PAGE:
• R2 is just one measure of how well the model fits the data. Even when a model has a high R2, you should check the residual plots to verify that the model meets the model assumptions.

Model Summary
S
R-sq
R-sq(adj)
Key Results: R-sq, R-sq (adj), R-sq (pred)

In these results, the density of the particle board explains 84.47% of the variation in the stiffness of the boards. The R2 value indicates that the model fits the data well. The adjusted R2 is 83.89%, and the predicted R2 is 80.83%. The R2 and predicted R2 values are relatively close, which indicates that the model can be used for predicting future response values.

Step 5: Determine whether your model meets the assumptions of the analysis

Use the residual plots to help you determine whether the model is adequate and meets the assumptions of the analysis. If the assumptions are not met, the model may not fit the data well and you should use caution when you interpret the results.

Residuals versus fits plot

Use the residuals versus fits plot to verify the assumption that the residuals are randomly distributed and have constant variance. Ideally, the points should fall randomly on both sides of 0, with no recognizable patterns in the points.

The patterns in the following table may indicate that the model does not meet the model assumptions.
Pattern What the pattern may indicate
Fanning or uneven spreading of residuals across fitted values Nonconstant variance
Curvilinear A missing higher-order term
A point that is far away from zero An outlier
A point that is far away from the other points in the x-direction An influential point

In this residuals versus fits plot, the points appear randomly scattered on the plot. However, the point in the upper right corner appears to be an outlier. Try to identify the cause of the outlier. Correct any data entry or measurement errors. Consider removing data values that are associated with abnormal, one-time events (special causes). Then, repeat the analysis.

Residuals versus order plot

Use the residuals versus order plot to verify the assumption that the residuals are independent from one another. Independent residuals show no trends or patterns when displayed in time order. Patterns in the points may indicate that residuals near each other may be correlated, and thus, not independent. Ideally, the residuals on the plot should fall randomly around the center line:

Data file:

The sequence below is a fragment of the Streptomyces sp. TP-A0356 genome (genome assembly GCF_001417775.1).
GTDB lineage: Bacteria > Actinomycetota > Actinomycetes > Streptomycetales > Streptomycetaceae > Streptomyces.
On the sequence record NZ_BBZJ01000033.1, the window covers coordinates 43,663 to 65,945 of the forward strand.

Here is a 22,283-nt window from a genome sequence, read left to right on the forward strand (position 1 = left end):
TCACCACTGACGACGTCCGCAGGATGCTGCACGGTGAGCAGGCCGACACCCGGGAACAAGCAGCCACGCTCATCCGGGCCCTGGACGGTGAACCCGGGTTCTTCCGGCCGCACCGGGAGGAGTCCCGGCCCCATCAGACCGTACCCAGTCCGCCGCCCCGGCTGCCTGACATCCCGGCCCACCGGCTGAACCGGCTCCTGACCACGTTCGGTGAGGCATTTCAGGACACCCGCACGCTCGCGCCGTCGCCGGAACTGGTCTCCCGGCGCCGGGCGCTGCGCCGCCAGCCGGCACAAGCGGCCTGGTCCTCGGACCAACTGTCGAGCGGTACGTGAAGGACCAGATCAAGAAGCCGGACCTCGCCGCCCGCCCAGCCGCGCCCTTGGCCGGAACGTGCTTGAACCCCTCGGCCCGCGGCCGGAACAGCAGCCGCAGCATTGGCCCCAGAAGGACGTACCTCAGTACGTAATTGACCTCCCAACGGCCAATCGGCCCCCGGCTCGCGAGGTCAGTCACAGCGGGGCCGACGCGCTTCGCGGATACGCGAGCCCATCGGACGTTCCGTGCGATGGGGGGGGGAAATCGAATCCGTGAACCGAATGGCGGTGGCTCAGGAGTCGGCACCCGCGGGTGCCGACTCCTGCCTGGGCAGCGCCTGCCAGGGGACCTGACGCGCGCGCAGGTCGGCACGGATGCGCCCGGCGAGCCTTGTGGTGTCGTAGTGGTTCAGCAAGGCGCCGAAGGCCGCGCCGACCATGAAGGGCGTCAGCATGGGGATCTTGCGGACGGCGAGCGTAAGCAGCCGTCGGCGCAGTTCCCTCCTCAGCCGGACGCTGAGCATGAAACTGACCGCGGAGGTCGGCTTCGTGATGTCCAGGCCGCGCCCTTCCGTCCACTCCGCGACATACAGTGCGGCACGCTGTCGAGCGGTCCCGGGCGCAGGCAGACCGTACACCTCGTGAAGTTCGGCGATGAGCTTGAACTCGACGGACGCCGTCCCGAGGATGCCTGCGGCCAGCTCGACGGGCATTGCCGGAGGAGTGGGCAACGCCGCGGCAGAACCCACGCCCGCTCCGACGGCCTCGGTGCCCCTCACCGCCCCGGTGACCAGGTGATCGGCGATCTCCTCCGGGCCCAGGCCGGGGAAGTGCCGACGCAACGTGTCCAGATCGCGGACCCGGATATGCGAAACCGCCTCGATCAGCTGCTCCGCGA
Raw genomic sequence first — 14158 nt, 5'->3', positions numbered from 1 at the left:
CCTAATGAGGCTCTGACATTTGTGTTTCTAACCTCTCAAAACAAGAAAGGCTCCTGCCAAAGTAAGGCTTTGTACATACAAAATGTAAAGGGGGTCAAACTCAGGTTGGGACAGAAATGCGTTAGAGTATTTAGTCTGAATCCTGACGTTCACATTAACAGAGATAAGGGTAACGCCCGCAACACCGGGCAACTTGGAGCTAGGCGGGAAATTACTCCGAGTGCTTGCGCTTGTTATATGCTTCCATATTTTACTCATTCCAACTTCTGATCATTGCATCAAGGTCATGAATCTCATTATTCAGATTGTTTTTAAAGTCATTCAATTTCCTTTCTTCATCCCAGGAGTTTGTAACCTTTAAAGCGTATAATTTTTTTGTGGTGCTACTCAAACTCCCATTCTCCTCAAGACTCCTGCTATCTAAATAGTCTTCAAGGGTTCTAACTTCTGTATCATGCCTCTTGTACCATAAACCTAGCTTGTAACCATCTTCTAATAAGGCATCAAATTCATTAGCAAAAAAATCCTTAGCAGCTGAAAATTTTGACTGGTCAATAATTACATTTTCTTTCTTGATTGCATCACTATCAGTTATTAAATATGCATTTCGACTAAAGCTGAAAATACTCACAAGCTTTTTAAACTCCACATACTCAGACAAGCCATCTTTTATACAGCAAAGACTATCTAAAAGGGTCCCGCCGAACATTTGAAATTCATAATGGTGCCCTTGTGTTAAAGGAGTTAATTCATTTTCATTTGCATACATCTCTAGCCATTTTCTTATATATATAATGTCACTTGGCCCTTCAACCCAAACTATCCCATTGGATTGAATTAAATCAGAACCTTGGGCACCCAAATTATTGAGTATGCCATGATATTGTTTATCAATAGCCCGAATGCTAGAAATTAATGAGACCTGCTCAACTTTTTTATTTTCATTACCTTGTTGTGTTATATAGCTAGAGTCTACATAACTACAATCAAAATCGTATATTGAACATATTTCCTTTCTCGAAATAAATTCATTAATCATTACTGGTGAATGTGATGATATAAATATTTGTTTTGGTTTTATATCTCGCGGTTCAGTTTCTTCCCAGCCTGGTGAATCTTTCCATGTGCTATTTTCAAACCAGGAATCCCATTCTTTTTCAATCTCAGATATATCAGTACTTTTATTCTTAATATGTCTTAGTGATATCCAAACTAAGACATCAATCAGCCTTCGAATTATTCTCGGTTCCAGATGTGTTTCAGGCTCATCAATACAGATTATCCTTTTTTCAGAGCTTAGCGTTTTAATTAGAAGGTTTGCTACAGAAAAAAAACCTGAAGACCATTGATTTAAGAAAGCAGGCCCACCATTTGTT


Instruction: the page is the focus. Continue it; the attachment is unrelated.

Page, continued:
If you see a pattern, investigate the cause. The following types of patterns may indicate that the residuals are dependent.
Trend
Shift
Cycle

In this residuals versus order plot, the outlier that is also visible on the other residual plots appears to correspond to the observation in row 21 of the worksheet.

Normality plot of the residuals

Use the normal probability plot of residuals to verify the assumption that the residuals are normally distributed. The normal probability plot of the residuals should approximately follow a straight line.

The patterns in the following table may indicate that the model does not meet the model assumptions.
Pattern What the pattern may indicate
Not a straight line Nonnormality
A point that is far away from the line An outlier
Changing slope An unidentified variable

In this normal probability plot, the residuals generally appear to follow a straight line. However, the point in the upper right corner of the plot is far away from the line and appears to be an outlier, which was also visible on the other residual plots.

For more information on how to handle patterns in the residual plots, go to Interpret all statistics and graphs for Simple Regression and click the name of the residual plot in the list at the top of the page.